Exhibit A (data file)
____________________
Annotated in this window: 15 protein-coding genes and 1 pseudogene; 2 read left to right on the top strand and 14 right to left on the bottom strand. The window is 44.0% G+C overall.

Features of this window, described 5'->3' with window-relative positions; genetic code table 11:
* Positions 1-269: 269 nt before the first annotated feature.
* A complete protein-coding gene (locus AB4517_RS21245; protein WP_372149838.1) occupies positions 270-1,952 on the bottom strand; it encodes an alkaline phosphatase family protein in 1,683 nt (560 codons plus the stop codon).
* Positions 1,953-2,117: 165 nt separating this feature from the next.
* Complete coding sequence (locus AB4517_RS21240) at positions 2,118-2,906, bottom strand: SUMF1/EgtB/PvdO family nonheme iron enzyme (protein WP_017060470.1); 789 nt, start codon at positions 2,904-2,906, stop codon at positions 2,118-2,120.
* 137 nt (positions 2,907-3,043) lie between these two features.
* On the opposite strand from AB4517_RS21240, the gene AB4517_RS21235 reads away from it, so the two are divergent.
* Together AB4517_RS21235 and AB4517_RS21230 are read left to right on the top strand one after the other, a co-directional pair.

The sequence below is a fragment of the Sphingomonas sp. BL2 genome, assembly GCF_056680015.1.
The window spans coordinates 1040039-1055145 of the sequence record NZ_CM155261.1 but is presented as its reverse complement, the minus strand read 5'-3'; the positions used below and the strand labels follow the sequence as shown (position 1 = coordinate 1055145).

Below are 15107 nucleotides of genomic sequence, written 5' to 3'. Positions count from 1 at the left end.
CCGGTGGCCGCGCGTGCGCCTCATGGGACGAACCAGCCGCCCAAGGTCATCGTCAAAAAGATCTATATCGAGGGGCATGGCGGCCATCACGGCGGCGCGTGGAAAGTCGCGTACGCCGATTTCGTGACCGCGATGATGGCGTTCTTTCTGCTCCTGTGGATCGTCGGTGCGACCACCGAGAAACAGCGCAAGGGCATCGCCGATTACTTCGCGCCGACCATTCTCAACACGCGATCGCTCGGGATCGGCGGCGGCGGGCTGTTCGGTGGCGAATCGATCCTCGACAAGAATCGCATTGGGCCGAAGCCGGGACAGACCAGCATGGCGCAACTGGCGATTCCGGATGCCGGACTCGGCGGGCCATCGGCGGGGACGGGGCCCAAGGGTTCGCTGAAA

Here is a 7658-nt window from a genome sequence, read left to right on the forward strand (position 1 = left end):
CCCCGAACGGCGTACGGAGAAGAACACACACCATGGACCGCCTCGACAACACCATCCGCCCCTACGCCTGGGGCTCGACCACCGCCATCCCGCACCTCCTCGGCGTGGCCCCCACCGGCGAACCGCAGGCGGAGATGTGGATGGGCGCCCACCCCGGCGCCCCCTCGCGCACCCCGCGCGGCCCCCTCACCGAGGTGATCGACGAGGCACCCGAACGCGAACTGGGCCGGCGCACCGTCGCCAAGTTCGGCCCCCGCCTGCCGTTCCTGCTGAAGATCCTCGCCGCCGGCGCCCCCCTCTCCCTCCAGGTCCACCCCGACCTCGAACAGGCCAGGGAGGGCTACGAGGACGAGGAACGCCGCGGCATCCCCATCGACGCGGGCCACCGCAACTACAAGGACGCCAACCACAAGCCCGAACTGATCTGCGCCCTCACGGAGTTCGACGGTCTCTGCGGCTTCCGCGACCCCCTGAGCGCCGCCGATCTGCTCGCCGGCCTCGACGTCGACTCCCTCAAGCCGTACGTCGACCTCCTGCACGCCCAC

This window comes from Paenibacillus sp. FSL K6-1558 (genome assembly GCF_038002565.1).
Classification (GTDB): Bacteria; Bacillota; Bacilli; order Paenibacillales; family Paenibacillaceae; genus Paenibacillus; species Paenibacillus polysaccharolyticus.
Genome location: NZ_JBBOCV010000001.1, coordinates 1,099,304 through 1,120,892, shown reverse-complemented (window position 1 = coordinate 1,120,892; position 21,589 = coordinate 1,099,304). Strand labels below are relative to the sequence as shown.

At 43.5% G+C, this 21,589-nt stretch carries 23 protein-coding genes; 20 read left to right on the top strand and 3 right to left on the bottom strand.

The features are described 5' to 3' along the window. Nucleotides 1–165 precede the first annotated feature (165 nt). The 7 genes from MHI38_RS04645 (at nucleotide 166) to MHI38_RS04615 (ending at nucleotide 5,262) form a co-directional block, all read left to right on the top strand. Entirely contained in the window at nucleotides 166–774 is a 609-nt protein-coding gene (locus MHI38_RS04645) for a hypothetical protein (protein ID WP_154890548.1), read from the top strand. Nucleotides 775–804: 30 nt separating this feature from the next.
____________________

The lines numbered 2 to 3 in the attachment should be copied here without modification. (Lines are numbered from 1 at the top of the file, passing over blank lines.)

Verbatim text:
Features of this window, described 5'->3' with window-relative positions; genetic code table 11:
* Positions 1-269: 269 nt before the first annotated feature.